“At IETA, I see first-hand, across sectors and borders, there’s surging demand for deep technical expertise, ’real world’ experience, and targeted guidance to drive-down CCUS costs/risks and drive-up CCUS deployment, investment, and public acceptance,” says Katie.
Serving on the board right now means helping to guide the organization at a uniquely critical time. “The Knowledge Centre is a unique contributor in the CCS development to substantiate credibility with studies grounded on the experience of the Boundary Dam 3 CCS Facility,” describes Wilfried, “It is therefore well positioned to help meet demand for technical expertise, targeted guidance and “real world” experience.”
With respect to multi-sectors and market intersection, Sylvie Bouffard Principal Studies at BHP Canada Inc. and Programme Officer with the International Council on Mining and Metals (ICMM), knows all too well the application of CCS in sector cross over. Sharing knowledge, and the model of collaboration that enables this sharing, unifies the work of the Knowledge Centre with Sylvie’s role at the International Council on Mining and Metals. “Both organizations are solving industry-wide issues by convening influential parties to accelerate the pace of innovation and adoption.”
Sylvie brings significant experience in the mining industry, from across four continents and four commodities, and through a diversity of roles in research and development, engineering, project marketing and risk assurance. “The Knowledge Centre is more than an option into the basket of solutions for climate change mitigation; it is a requirement,” says Sylvie, “The reuse and recycle of greenhouse gases will become necessary, and in this matter, the Knowledge Centre will continue to have a critical and broad impact.”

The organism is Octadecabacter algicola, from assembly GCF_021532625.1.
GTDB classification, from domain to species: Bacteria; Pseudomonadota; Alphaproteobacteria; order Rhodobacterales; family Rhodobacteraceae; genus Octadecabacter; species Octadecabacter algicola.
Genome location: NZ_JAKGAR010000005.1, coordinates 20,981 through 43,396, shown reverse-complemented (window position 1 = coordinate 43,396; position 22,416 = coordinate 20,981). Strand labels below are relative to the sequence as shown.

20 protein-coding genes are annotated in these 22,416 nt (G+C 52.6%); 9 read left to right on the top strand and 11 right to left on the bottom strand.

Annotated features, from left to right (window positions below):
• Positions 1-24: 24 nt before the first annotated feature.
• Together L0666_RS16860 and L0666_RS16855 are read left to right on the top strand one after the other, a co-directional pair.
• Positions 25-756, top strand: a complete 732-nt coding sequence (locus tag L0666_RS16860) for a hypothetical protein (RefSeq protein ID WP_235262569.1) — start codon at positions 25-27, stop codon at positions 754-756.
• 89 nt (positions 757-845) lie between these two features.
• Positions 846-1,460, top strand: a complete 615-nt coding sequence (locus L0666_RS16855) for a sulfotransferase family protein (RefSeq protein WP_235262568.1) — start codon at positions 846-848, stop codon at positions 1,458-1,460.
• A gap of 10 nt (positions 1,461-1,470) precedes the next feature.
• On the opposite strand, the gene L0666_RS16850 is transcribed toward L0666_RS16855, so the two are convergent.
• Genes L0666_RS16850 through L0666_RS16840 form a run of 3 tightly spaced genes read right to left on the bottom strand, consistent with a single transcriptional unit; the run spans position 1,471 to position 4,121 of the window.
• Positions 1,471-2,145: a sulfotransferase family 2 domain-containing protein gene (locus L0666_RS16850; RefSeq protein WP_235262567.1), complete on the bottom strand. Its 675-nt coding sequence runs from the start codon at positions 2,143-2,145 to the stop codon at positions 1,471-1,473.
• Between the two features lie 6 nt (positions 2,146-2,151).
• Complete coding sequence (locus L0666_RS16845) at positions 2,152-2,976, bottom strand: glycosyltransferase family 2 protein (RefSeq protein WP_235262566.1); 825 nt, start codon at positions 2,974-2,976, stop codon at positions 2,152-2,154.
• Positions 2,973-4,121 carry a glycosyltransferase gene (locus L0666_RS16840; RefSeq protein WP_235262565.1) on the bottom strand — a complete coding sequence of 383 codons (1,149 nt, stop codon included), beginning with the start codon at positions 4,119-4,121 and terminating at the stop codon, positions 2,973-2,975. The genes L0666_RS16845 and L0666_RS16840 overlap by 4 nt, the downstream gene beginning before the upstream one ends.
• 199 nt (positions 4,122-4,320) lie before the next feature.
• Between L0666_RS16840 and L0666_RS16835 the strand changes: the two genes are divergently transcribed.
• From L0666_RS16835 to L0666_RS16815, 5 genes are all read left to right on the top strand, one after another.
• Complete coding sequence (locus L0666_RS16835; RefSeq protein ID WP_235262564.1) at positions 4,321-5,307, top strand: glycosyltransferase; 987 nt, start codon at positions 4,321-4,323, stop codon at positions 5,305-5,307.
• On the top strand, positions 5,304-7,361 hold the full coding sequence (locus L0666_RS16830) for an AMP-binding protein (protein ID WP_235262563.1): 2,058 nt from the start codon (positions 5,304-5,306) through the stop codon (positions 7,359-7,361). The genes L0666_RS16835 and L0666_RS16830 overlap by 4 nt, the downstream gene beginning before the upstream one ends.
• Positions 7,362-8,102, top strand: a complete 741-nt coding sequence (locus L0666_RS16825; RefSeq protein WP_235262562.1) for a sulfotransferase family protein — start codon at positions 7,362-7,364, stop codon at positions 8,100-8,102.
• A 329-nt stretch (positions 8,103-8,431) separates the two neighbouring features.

Katie echoes Sylvie’s sentiment by adding, “The Knowledge Centre is an institutional catalyst to help meet the growing demand for technical expertise, experience and targeted guidance. It’s playing an indispensable role in helping governments, companies and communities navigate and advance toward net zero futures.” To that end, Sylvie says she is humbled and thankful to the Knowledge Centre staff who work with passion and commitment. “Their enthusiasm and conviction stems from a realization that each one of us is part of the solution to climate change mitigation.”
Other Knowledge Centre board members include:
Howard Matthews, Vice-President, Power Production and President and CEO of SaskPower International and Vice-Chair Kory Hayko, SaskPower Vice-President, Transmission & Industrial Services. The board is led by Dr. Graham Winkelman, head of Carbon Management at BHP based in Melbourne, Australia where his global role covers BHP’s response to climate change and energy policy, leadership of carbon capture and storage initiatives and accountability for the strategic design of the company’s public climate change targets. Graham is a key representative for BHP on the Energy Transitions Commission, which ‘aims to identify pathways for change in our energy systems to ensure both better growth and a better climate.’